How Is Hospitality Using CRM?

Customer service is arguably THE most important factor for the hospitality industry. The better a hotel is at understanding its guests, the more likely the guests will return or offer a good review.  It’s a no brainer that hospitality companies are using their CRMs mainly for improving customer experience. The customer experience starts from the very first touchpoint, but with 88% of hotel guests preferring an online booking experience, the human element is no longer part of that first touch. That’s why it’s so important for subsequent communications to be personalized.

CRM creates those personalized experiences through segmented, targeted campaigns. For example, data from Revinate has shown that a pre-arrival campaign run through a CRM has a 57% open rate (industry average is 20%) and a 15.5% click-through rate. When those emails are segmented (and therefore more personalized and targeted), the open rates rise 20% and the click-through rates rise a staggering 70%.

Aside from targeted campaigns, hotels are also using social media in conjunction with their CRMs to engage, communicate, and gather crucial customer feedback. The great thing about connecting a social media account to a CRM is the engagement data. The CRM stores which channels a person interacted through, how many times, what they commented on, etc. It’s easy to look back at that historical data and find behavioral trends and “Likes” of that individual.  The whole thing circles back to the idea of personalized customer interactions. Knowing what engages someone helps tailor communications to them. This is especially critical in a world where 69% of customers will move away from a company due to a lack of a personal bond. Personalized, two-way conversations build the hotel-customer relationships that can mean better customer retention and repeat stays.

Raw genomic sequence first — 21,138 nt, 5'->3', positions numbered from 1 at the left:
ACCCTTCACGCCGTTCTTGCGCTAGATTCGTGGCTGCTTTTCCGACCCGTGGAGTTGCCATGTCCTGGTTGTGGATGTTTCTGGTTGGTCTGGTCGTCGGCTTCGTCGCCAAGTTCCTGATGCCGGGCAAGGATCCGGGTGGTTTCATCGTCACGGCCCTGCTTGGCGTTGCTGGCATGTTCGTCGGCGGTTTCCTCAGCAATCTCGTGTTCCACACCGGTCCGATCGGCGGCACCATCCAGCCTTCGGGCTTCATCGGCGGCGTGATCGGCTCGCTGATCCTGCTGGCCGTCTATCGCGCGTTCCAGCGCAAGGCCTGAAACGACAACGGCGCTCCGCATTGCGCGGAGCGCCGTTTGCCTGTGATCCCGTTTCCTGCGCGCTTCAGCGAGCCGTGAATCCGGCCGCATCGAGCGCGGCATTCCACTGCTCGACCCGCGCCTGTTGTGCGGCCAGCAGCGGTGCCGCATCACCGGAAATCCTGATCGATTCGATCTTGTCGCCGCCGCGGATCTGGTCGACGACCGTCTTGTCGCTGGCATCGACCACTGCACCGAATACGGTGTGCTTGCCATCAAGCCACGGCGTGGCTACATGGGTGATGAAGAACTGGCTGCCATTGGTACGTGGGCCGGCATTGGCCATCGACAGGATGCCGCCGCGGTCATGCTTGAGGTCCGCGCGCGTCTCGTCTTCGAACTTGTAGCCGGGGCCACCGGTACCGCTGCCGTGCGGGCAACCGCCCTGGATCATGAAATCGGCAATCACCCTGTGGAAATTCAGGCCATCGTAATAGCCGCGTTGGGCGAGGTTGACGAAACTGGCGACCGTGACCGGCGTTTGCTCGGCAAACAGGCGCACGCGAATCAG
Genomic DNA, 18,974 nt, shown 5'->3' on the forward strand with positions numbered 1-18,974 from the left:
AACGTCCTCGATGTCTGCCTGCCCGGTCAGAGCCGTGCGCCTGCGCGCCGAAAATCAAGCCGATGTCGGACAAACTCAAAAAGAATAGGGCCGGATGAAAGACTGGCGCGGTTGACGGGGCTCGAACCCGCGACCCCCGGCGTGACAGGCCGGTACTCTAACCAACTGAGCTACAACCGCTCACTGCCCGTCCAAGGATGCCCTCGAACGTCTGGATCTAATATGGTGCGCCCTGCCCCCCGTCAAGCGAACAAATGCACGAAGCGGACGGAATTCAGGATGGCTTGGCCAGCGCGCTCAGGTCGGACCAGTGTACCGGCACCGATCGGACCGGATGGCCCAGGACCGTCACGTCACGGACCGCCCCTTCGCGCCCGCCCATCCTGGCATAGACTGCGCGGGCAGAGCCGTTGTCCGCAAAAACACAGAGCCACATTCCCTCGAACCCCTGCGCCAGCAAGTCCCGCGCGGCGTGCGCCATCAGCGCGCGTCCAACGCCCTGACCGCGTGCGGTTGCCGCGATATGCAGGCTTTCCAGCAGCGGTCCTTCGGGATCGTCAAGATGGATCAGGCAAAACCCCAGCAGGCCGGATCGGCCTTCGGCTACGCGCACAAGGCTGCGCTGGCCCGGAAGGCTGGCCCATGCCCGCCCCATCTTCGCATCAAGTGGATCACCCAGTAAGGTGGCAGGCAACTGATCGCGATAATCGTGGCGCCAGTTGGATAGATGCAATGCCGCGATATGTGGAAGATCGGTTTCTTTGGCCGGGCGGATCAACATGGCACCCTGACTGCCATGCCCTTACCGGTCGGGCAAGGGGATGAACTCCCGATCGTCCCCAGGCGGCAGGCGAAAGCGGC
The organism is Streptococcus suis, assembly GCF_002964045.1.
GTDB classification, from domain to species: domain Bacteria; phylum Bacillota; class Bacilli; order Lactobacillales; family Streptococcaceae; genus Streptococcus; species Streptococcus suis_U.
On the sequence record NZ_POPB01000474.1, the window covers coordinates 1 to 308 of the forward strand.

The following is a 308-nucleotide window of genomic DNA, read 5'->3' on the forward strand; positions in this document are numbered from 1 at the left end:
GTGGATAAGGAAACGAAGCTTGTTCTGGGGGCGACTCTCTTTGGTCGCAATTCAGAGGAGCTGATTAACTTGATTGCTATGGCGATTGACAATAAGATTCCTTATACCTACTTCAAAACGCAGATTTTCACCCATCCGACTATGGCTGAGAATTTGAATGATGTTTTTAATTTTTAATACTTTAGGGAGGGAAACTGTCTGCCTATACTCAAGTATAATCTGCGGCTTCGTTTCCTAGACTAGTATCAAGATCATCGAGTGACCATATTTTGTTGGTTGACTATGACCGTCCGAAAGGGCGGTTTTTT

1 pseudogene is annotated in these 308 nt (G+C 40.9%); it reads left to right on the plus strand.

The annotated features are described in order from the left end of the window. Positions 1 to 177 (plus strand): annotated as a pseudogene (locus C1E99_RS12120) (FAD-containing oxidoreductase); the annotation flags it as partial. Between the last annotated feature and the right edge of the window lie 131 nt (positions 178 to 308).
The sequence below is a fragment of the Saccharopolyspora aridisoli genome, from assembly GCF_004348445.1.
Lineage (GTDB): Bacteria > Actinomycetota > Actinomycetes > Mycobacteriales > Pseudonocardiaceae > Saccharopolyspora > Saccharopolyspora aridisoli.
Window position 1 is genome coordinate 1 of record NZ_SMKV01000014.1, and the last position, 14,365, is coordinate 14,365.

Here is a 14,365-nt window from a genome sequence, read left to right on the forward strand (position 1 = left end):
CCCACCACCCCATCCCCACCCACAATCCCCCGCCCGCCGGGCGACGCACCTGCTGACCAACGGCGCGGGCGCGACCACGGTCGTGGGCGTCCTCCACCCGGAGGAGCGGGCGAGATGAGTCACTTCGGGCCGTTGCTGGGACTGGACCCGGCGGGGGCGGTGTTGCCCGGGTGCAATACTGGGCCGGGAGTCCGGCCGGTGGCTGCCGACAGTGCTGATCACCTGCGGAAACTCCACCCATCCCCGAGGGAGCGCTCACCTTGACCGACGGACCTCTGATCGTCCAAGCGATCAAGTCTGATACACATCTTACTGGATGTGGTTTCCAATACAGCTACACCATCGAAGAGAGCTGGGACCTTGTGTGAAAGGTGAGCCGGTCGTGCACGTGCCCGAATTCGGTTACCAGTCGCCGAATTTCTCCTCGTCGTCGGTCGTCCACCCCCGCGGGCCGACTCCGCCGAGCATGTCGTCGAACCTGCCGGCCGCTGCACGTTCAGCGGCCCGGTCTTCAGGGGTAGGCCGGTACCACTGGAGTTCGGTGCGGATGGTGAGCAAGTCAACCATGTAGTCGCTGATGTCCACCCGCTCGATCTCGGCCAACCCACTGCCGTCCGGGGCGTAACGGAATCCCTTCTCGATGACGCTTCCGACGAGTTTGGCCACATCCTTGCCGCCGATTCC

How Could Hospitality be Using CRM Better?

Superb customer service — while important — should not be the sole focus when using a CRM.

Think about this: who is delivering the customer experience the hotel is trying to create? The employees.

Every department, from the concierge to group sales and housekeeping staff, contribute to the customer experience. Keeping the employees happy and engaging their use of the CRM are two factors that shouldn’t be overlooked. CRM data captured across departments can help visualize employee engagement, performance, and job satisfaction. Notice that an employee is consistently showing high performance? Reward that individual. Feeling appreciated increases employee satisfaction with their job and gains their loyalty as well, not just the customers.

Engaging employees with the CRM adds value, too. For example, when Amadeus hospitality did a study of hospitality organizations, they found that group sales leverage guest information the least. With a smorgasbord of customer information available via the CRM, this gap is a huge missed opportunity for monitoring behaviors and finding new sales.